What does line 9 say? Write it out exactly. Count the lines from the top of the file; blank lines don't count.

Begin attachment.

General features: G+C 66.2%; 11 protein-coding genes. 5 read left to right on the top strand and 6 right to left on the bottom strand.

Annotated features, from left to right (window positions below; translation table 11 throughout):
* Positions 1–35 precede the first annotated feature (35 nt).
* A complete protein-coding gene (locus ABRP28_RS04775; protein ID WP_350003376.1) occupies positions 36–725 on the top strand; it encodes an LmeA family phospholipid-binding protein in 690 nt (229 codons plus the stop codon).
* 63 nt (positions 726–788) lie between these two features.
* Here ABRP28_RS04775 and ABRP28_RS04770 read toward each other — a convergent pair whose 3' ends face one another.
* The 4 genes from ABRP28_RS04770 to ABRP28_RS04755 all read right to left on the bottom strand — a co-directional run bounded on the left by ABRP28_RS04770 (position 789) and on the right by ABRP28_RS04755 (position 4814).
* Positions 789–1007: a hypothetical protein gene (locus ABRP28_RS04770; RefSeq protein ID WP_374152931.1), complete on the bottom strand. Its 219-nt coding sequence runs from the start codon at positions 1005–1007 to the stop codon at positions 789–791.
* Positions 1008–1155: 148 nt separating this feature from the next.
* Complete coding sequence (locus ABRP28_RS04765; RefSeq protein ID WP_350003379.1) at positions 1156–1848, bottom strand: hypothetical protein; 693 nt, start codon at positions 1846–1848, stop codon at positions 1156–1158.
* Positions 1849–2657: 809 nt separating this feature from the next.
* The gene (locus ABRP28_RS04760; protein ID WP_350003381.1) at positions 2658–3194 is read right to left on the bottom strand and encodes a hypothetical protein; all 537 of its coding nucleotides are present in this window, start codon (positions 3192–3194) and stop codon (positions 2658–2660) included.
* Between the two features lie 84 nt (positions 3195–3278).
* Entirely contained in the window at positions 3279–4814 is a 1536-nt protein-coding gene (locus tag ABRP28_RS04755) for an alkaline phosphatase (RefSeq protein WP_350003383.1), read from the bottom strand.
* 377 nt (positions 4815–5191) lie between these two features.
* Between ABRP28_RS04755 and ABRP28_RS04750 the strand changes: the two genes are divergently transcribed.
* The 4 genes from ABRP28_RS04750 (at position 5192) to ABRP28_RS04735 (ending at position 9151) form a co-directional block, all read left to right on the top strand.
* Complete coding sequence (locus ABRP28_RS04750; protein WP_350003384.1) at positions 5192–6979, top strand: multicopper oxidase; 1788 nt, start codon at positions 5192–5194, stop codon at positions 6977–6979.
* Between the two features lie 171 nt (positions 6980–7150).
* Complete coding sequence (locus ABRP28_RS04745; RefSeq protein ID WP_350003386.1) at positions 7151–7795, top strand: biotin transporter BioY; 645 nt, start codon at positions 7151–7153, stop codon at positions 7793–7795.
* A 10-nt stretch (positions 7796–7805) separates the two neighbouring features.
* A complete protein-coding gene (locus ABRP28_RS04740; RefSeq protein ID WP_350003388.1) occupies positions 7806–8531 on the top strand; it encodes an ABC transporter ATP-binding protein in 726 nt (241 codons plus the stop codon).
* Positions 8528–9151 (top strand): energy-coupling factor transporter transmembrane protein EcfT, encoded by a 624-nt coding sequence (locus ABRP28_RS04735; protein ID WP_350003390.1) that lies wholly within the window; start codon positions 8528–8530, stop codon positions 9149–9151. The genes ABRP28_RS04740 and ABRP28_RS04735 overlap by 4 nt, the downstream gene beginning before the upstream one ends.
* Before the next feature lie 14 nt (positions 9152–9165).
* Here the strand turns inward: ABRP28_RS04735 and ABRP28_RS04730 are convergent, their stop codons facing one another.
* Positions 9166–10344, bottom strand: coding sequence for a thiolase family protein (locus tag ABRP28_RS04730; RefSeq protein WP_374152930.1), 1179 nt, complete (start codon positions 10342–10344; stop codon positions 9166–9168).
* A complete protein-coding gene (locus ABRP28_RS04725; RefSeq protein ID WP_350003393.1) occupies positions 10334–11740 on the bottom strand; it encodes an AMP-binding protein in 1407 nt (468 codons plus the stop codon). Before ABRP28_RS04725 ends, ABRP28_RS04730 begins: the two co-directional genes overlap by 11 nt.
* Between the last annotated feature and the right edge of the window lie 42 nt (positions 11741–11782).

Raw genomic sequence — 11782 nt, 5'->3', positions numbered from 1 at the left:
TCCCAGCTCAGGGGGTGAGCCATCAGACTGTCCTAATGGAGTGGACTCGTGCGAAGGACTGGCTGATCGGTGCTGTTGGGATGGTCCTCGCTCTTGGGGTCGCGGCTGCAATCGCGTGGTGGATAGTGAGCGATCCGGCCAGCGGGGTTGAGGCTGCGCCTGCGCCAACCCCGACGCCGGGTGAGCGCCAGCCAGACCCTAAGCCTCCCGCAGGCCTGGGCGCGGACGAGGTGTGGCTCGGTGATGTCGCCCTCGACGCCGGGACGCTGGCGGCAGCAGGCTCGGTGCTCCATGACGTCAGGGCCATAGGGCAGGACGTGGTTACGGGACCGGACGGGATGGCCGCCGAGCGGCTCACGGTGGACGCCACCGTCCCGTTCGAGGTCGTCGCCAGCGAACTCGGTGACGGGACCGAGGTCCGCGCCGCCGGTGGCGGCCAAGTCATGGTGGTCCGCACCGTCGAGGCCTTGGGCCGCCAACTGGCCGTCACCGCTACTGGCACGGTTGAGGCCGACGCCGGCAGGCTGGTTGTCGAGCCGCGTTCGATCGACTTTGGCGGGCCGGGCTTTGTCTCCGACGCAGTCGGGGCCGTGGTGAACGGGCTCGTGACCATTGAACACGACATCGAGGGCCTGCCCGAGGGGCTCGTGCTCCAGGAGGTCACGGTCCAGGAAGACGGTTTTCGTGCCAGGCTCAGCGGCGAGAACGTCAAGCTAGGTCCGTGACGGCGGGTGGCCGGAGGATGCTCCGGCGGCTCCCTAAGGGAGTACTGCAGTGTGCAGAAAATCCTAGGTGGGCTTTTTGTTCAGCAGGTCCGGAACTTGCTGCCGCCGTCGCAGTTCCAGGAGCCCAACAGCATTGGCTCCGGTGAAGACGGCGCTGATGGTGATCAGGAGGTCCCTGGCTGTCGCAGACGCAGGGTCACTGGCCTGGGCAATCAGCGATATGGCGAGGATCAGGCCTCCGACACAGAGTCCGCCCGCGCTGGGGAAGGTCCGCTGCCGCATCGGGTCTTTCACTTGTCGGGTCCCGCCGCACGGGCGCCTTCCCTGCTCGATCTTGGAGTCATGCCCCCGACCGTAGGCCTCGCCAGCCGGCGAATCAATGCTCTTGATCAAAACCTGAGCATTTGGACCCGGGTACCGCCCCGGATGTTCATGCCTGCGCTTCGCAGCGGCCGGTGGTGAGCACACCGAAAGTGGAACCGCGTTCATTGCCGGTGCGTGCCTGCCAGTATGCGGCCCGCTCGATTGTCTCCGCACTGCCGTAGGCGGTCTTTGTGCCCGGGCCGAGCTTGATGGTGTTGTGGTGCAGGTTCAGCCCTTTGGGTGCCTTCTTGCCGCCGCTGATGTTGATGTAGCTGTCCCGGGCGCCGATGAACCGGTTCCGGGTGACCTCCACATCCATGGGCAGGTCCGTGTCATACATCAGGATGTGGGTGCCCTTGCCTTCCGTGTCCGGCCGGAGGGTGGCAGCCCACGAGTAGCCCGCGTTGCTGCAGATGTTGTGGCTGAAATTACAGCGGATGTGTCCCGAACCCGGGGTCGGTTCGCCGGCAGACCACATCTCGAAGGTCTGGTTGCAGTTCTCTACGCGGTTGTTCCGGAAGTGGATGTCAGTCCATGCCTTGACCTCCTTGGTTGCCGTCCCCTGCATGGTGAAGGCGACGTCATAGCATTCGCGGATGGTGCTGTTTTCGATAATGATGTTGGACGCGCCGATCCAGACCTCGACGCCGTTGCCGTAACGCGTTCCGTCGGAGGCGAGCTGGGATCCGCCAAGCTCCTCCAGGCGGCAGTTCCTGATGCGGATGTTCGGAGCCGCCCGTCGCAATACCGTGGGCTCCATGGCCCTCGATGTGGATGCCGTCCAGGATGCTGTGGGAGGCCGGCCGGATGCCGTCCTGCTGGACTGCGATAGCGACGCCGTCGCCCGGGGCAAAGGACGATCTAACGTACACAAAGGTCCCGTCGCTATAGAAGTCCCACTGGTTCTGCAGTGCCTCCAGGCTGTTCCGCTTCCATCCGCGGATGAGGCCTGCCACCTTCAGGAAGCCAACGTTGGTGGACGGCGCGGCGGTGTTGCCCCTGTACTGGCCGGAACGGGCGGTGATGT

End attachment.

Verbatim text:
* Positions 1008–1155: 148 nt separating this feature from the next.